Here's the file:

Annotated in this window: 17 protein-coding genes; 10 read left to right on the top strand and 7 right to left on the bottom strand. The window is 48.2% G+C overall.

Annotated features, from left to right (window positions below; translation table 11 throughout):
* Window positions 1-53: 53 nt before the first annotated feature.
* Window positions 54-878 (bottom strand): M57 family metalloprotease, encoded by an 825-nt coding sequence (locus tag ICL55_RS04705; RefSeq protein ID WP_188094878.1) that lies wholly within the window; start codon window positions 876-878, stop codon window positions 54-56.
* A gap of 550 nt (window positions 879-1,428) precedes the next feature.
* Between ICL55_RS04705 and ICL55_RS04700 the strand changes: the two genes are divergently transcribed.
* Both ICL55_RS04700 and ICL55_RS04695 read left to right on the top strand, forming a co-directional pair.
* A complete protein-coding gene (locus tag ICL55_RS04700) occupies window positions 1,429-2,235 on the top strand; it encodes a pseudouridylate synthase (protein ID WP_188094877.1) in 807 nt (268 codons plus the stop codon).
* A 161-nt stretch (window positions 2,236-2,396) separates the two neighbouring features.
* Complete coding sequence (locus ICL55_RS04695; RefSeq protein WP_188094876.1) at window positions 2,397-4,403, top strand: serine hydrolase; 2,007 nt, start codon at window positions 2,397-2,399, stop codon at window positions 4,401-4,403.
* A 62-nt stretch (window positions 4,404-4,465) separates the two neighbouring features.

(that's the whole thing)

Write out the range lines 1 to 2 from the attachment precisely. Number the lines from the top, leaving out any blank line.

Annotated in this window: 17 protein-coding genes; 10 read left to right on the top strand and 7 right to left on the bottom strand. The window is 48.2% G+C overall.

Annotated features, from left to right (window positions below; translation table 11 throughout):